The online gambling industry is attractive to criminals wanting to launder the proceeds of crime.
Online gambling may also have become more attractive to criminals over the past few years as the financial sector has implemented comprehensive AML/CFT measures.
Online gambling is vulnerable to money laundering activities for various reasons, such as ease of access, cross border activity, alternative payment systems and high turnover.
The Money Laundering and Terrorist Financing (ML/TF) risks associated with online gambling include:
- The avoidance of direct involvement in the money laundering process, through the use of people unrelated to the initial criminal activity. These are known as ‘front people’ through whom gaming transactions are channelled;
- Online gaming companies can credit winnings or unused funds back to an account other than the one through which the original bet was made;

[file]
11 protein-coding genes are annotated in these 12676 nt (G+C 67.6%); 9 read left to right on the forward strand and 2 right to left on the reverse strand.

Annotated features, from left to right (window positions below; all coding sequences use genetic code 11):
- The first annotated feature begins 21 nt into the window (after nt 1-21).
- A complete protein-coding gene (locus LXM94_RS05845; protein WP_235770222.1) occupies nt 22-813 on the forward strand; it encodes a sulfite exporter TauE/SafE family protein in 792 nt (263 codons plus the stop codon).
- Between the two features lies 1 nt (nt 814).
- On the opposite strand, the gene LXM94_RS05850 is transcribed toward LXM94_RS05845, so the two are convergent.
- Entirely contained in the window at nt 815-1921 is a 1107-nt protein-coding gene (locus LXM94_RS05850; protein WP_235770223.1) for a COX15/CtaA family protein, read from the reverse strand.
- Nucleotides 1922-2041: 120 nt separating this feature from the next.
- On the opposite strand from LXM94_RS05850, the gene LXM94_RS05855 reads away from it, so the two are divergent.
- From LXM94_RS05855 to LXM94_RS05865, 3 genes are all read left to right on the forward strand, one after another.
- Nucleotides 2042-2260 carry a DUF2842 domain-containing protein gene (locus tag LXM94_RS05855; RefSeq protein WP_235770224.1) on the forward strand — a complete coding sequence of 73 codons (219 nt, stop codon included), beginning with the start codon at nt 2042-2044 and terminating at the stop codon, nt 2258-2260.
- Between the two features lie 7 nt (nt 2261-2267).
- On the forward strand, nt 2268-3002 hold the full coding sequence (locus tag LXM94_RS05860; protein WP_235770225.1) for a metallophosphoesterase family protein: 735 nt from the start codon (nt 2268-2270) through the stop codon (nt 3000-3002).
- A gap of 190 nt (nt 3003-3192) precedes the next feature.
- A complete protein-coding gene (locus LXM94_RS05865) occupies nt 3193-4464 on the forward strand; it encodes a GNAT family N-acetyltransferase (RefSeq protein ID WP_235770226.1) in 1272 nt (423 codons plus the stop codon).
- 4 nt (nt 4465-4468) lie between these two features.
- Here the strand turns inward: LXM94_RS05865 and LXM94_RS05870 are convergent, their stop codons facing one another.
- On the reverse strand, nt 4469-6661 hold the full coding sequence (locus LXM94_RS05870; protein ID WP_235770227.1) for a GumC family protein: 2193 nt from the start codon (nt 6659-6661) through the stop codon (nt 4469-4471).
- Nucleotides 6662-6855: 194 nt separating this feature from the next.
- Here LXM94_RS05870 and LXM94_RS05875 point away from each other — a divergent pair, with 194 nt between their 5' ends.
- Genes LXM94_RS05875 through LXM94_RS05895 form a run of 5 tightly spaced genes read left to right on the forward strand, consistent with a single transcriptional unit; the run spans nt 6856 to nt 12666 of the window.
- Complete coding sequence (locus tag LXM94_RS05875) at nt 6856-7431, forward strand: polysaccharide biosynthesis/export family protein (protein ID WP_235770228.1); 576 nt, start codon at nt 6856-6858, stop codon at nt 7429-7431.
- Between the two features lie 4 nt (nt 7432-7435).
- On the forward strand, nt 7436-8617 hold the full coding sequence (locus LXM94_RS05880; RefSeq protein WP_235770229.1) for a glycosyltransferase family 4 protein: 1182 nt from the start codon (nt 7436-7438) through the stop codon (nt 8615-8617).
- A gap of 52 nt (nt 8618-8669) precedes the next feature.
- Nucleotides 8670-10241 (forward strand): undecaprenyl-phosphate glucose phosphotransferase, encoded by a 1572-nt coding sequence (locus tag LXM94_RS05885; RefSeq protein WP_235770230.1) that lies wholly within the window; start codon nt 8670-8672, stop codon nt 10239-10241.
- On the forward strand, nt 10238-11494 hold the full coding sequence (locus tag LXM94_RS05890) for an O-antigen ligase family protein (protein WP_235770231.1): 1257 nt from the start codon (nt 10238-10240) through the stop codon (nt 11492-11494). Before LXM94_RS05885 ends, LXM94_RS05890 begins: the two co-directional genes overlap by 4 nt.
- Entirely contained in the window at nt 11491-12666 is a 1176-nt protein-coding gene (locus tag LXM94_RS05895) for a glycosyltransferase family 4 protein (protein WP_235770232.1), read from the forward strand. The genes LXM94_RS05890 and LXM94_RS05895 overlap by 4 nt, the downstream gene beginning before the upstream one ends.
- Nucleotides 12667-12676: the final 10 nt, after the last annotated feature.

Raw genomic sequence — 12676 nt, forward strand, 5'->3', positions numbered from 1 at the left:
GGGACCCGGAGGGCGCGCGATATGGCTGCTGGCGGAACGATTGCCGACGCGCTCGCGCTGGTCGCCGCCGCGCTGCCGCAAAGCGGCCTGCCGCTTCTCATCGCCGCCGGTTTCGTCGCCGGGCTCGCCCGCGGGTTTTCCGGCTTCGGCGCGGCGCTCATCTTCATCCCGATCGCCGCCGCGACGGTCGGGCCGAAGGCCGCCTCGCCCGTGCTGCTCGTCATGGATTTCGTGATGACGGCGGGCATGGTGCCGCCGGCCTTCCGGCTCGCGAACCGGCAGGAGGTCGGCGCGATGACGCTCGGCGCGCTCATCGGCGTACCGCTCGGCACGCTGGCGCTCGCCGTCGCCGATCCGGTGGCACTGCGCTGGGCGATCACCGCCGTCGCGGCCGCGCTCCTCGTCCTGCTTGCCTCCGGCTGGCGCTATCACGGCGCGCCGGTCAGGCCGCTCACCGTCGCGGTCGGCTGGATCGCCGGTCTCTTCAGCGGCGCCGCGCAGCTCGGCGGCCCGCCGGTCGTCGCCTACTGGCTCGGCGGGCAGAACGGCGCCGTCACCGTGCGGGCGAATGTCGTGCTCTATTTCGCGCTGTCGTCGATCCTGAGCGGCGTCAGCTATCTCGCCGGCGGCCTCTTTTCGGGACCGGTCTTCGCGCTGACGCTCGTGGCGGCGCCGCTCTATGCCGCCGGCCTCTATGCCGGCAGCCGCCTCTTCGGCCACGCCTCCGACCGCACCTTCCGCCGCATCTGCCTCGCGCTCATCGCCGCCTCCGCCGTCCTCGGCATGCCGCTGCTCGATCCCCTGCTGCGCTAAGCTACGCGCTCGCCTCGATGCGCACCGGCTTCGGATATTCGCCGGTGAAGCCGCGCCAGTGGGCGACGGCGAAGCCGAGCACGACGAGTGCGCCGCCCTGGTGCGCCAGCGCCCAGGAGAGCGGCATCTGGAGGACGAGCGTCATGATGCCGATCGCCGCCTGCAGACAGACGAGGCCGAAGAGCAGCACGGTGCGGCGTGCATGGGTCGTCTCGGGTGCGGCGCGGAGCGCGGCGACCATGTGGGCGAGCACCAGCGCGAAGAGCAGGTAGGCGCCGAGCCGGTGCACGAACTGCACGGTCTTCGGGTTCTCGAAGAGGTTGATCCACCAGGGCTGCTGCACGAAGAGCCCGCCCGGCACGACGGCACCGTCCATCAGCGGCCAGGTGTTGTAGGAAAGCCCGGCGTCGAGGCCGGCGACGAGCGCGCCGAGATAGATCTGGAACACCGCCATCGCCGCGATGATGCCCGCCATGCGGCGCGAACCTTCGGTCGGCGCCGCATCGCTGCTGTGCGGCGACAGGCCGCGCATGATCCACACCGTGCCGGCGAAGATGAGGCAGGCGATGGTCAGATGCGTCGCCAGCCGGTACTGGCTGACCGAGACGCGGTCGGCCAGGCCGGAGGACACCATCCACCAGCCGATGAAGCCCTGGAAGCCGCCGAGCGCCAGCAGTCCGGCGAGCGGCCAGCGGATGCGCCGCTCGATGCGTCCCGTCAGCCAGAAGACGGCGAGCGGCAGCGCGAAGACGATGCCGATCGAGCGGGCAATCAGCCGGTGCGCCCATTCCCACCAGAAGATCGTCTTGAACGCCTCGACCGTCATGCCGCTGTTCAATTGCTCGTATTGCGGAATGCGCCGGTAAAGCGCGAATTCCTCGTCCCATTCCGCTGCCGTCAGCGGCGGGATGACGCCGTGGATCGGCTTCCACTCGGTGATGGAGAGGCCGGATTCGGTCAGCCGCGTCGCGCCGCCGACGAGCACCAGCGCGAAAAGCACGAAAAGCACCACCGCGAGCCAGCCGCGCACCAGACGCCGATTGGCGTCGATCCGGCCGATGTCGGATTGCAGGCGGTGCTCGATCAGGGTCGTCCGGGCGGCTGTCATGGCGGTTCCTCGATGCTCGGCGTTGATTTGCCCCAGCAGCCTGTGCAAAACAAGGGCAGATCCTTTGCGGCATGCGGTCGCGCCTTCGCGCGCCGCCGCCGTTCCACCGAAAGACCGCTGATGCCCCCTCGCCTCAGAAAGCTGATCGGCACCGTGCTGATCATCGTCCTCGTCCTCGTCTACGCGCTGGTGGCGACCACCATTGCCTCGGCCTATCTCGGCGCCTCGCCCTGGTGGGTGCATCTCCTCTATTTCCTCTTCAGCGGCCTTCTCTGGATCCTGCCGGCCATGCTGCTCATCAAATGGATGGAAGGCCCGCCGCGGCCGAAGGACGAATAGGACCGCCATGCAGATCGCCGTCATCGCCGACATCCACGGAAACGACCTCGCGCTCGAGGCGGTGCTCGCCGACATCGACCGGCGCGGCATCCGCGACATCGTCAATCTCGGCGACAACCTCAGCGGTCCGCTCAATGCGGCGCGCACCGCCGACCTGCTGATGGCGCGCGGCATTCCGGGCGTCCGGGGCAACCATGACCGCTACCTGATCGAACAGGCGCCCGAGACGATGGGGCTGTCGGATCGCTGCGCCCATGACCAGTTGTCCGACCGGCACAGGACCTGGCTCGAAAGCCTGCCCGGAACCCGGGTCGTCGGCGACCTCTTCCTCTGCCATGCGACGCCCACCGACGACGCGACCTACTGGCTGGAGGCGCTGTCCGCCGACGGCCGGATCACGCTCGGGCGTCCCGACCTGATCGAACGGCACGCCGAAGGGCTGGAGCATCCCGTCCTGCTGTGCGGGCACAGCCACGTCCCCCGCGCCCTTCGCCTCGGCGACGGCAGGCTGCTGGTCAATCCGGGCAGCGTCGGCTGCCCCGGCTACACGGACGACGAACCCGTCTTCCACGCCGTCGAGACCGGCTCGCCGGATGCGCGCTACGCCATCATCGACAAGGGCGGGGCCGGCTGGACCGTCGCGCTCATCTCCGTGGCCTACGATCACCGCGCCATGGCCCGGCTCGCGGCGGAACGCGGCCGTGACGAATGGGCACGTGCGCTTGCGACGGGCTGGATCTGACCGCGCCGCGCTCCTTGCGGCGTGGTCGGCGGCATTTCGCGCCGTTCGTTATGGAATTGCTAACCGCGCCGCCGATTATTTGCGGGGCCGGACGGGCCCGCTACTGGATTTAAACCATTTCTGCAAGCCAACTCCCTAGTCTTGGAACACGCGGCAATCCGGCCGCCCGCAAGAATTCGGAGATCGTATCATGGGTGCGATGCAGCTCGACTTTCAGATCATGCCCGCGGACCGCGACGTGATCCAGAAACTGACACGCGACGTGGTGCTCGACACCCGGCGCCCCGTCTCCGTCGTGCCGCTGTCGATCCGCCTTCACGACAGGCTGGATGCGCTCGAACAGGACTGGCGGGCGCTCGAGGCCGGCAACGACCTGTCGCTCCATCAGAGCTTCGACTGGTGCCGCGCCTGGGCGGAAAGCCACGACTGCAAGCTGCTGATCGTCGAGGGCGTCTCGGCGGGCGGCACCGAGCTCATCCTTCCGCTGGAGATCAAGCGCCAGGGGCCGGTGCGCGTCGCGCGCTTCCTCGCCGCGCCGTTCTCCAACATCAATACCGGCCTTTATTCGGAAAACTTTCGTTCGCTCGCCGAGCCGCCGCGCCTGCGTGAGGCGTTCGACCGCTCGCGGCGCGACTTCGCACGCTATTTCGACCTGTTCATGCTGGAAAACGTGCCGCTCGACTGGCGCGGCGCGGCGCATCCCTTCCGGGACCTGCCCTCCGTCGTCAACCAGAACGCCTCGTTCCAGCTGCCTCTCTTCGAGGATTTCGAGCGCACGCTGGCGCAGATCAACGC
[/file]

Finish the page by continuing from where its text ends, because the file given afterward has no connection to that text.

- Peer-to-peer transfer of funds between accounts;
- Significant volumes of transactions, and the need for quick processing of payments;
- Online gaming may be used as a vehicle for the laundering of money through peer-to-peer games such as e-poker;
- Fund account with large deposits, wager a minimal amount, then withdraw funds; and
- VIP rooms and high-stake gambling facilities.
Online gambling must ensure the organisation conducts a comprehensive ML/TF risk assessment to identify, assess, mitigate and manage ML/TF risk exposures as a critical first step in complying with AML/CFT laws.